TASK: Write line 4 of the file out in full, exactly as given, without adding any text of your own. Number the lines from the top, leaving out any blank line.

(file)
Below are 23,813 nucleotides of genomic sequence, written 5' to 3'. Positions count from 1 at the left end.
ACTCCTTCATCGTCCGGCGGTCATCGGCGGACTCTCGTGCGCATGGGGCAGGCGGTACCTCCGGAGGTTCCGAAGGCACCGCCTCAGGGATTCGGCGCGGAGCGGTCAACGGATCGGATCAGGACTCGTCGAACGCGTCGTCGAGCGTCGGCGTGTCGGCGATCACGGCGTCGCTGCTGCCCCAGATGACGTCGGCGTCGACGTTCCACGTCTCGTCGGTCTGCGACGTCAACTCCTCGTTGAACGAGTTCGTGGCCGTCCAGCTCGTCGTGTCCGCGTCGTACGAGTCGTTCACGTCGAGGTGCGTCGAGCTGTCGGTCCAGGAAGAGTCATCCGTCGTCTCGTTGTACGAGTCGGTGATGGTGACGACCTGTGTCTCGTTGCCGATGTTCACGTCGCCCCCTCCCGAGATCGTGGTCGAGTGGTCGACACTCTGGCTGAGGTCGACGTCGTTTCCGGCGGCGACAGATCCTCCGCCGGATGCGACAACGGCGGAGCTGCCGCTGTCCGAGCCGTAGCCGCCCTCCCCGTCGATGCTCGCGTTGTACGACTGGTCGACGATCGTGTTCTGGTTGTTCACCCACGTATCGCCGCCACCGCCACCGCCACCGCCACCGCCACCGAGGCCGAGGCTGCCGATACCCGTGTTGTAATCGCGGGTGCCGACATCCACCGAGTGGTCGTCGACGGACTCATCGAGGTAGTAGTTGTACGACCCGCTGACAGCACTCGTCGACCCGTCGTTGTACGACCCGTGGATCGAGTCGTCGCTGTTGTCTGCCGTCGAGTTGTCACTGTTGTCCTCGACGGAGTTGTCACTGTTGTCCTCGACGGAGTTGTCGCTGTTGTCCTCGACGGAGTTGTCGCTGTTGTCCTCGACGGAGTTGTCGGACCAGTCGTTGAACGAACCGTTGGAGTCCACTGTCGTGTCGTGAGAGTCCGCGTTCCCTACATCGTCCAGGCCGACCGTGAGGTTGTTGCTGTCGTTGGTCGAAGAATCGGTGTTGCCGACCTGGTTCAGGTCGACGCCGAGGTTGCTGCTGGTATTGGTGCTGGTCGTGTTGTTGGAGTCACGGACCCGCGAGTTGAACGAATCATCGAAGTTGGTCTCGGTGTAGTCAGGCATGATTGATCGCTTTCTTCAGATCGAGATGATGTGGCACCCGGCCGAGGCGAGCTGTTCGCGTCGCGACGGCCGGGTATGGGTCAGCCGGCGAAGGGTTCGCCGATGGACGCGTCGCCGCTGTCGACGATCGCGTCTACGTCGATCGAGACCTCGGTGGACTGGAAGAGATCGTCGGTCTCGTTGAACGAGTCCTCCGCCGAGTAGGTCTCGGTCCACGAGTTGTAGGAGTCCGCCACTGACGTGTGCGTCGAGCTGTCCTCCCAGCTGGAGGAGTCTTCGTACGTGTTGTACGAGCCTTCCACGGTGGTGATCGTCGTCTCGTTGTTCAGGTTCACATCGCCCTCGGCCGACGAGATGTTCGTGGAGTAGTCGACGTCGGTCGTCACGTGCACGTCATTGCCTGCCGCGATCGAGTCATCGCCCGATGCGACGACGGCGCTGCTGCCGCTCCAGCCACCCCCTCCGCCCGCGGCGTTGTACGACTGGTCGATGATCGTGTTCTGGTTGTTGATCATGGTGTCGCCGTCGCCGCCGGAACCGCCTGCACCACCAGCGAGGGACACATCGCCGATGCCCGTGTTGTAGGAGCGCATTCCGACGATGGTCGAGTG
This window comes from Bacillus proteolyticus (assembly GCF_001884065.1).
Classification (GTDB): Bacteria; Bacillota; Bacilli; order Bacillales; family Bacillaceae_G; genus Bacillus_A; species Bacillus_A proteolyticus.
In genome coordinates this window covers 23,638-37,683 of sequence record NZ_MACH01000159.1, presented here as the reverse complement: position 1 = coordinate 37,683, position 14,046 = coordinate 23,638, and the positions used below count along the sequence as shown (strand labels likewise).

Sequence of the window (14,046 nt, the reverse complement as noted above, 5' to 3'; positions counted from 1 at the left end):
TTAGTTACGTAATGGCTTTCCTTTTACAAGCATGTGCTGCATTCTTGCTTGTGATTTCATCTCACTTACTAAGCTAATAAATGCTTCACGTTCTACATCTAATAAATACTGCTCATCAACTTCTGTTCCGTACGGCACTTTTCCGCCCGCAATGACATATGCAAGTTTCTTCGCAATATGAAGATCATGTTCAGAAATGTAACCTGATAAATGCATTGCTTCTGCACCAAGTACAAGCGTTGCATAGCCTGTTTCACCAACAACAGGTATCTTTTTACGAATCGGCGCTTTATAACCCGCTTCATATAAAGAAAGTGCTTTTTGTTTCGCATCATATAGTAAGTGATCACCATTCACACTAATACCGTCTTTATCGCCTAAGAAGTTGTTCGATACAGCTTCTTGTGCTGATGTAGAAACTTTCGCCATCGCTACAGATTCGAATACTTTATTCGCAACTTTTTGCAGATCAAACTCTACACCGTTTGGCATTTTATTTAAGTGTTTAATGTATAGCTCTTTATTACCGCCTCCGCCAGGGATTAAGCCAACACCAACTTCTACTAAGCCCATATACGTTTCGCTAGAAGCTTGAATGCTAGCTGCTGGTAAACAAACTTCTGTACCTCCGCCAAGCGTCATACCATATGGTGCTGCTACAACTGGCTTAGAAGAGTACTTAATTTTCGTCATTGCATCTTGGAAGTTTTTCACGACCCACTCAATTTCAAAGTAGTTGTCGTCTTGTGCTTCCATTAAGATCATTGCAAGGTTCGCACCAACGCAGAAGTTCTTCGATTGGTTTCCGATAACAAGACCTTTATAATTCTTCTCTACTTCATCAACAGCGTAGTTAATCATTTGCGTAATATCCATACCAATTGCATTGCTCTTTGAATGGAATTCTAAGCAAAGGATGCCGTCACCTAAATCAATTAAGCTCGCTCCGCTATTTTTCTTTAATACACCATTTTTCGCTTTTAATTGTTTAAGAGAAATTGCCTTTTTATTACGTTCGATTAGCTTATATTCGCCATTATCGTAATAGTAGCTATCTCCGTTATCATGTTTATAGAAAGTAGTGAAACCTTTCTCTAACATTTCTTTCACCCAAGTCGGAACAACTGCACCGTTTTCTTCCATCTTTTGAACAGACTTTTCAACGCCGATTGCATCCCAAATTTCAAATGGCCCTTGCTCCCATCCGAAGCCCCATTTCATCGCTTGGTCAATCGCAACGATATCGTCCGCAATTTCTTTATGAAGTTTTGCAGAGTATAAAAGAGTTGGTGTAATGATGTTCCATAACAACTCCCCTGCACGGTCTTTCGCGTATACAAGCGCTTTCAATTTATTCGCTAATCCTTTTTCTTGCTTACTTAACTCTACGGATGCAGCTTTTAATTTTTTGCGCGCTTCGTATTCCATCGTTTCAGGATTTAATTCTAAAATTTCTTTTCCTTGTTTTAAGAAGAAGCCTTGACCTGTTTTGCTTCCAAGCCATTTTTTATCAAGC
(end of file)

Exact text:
Classification (GTDB): Bacteria; Bacillota; Bacilli; order Bacillales; family Bacillaceae_G; genus Bacillus_A; species Bacillus_A proteolyticus.